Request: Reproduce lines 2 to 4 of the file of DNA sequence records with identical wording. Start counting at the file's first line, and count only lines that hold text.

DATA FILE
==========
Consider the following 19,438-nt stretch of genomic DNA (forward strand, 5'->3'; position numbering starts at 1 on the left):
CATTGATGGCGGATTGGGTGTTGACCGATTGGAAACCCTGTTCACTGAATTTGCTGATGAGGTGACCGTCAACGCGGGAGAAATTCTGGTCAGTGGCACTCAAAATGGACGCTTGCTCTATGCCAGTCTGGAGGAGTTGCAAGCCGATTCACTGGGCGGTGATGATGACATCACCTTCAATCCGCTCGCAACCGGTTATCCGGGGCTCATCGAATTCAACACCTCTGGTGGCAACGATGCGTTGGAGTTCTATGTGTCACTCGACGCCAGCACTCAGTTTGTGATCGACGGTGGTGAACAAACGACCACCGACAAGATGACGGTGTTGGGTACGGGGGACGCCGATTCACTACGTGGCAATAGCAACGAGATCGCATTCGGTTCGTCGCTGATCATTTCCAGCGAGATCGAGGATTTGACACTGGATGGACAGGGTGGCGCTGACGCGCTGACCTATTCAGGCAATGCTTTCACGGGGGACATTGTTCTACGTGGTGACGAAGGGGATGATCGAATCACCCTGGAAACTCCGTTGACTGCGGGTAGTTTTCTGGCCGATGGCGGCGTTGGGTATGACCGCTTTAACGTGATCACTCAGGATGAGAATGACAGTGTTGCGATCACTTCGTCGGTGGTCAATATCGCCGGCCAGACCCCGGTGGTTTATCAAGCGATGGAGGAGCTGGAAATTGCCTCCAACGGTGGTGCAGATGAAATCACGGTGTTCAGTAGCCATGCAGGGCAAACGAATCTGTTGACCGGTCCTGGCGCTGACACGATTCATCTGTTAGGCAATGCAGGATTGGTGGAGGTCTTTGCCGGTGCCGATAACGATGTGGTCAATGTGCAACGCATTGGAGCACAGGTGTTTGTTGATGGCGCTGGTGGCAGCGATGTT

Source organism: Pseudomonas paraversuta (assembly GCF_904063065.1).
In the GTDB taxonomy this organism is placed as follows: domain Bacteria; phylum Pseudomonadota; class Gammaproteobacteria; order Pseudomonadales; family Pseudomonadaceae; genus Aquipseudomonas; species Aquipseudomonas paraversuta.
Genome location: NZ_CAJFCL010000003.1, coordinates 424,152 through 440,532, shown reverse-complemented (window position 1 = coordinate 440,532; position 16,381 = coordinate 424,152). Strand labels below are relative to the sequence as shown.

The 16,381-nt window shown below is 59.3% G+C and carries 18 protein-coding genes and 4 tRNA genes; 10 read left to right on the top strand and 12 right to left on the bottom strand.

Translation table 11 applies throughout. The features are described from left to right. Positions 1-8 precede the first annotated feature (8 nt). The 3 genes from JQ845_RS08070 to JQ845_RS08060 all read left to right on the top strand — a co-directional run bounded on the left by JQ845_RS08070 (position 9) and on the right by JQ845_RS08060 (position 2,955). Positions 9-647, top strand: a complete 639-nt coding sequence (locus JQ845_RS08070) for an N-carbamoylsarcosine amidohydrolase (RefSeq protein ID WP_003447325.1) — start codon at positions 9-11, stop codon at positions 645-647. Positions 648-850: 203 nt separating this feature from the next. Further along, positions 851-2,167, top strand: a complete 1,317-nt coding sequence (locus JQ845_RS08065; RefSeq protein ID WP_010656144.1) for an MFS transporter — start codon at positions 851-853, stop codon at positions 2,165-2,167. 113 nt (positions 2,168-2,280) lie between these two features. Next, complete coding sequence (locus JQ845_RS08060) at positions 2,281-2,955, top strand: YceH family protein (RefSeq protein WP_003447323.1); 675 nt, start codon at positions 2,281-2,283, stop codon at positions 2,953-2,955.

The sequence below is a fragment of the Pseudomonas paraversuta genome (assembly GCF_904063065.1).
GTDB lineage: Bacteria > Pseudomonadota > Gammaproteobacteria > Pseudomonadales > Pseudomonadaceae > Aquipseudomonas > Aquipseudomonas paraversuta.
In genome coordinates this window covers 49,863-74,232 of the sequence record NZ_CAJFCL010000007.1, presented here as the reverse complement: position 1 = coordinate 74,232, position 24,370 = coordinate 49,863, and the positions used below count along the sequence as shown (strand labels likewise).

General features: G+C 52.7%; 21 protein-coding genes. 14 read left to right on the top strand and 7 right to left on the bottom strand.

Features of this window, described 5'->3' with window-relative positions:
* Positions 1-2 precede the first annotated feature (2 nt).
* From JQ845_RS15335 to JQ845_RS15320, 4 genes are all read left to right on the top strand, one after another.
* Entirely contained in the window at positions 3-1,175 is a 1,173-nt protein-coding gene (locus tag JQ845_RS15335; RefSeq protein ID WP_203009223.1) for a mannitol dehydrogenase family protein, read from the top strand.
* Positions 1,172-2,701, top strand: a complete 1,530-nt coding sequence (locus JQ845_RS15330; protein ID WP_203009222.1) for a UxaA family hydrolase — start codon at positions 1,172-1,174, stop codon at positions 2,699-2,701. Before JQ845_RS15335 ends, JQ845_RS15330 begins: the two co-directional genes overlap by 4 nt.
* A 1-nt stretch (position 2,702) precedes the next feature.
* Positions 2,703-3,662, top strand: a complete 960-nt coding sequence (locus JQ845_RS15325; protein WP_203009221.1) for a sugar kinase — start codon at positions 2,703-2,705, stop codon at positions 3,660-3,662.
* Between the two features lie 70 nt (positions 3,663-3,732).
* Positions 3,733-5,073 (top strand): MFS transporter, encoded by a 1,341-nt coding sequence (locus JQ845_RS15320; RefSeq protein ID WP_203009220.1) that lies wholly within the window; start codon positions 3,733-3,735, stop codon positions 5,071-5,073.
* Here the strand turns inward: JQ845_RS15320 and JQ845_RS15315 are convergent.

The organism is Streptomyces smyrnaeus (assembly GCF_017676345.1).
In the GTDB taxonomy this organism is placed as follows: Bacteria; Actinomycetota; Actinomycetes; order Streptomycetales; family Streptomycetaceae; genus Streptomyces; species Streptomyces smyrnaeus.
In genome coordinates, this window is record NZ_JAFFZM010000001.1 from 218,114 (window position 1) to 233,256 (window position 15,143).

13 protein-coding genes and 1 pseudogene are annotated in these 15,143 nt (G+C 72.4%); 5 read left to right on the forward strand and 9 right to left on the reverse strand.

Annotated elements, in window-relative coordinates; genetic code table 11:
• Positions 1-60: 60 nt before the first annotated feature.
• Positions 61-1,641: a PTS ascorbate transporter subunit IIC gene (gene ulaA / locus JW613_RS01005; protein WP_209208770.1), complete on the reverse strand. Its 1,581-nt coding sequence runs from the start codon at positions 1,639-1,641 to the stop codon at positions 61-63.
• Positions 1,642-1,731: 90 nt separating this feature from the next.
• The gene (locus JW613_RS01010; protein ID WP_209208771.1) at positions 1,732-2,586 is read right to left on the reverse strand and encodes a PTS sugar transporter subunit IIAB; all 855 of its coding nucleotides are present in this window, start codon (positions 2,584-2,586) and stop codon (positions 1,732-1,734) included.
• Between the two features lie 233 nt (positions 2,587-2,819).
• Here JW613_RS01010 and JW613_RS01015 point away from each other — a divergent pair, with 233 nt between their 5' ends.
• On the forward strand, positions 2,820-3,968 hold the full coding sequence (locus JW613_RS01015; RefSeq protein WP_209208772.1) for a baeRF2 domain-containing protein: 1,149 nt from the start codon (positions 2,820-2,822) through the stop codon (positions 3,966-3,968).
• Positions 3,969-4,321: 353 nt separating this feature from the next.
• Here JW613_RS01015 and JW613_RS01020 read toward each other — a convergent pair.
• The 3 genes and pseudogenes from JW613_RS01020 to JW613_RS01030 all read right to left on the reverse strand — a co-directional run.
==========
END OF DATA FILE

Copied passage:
CATTGATGGCGGATTGGGTGTTGACCGATTGGAAACCCTGTTCACTGAATTTGCTGATGAGGTGACCGTCAACGCGGGAGAAATTCTGGTCAGTGGCACTCAAAATGGACGCTTGCTCTATGCCAGTCTGGAGGAGTTGCAAGCCGATTCACTGGGCGGTGATGATGACATCACCTTCAATCCGCTCGCAACCGGTTATCCGGGGCTCATCGAATTCAACACCTCTGGTGGCAACGATGCGTTGGAGTTCTATGTGTCACTCGACGCCAGCACTCAGTTTGTGATCGACGGTGGTGAACAAACGACCACCGACAAGATGACGGTGTTGGGTACGGGGGACGCCGATTCACTACGTGGCAATAGCAACGAGATCGCATTCGGTTCGTCGCTGATCATTTCCAGCGAGATCGAGGATTTGACACTGGATGGACAGGGTGGCGCTGACGCGCTGACCTATTCAGGCAATGCTTTCACGGGGGACATTGTTCTACGTGGTGACGAAGGGGATGATCGAATCACCCTGGAAACTCCGTTGACTGCGGGTAGTTTTCTGGCCGATGGCGGCGTTGGGTATGACCGCTTTAACGTGATCACTCAGGATGAGAATGACAGTGTTGCGATCACTTCGTCGGTGGTCAATATCGCCGGCCAGACCCCGGTGGTTTATCAAGCGATGGAGGAGCTGGAAATTGCCTCCAACGGTGGTGCAGATGAAATCACGGTGTTCAGTAGCCATGCAGGGCAAACGAATCTGTTGACCGGTCCTGGCGCTGACACGATTCATCTGTTAGGCAATGCAGGATTGGTGGAGGTCTTTGCCGGTGCCGATAACGATGTGGTCAATGTGCAACGCATTGGAGCACAGGTGTTTGTTGATGGCGCTGGTGGCAGCGATGTT

Source organism: Pseudomonas paraversuta (assembly GCF_904063065.1).
In the GTDB taxonomy this organism is placed as follows: domain Bacteria; phylum Pseudomonadota; class Gammaproteobacteria; order Pseudomonadales; family Pseudomonadaceae; genus Aquipseudomonas; species Aquipseudomonas paraversuta.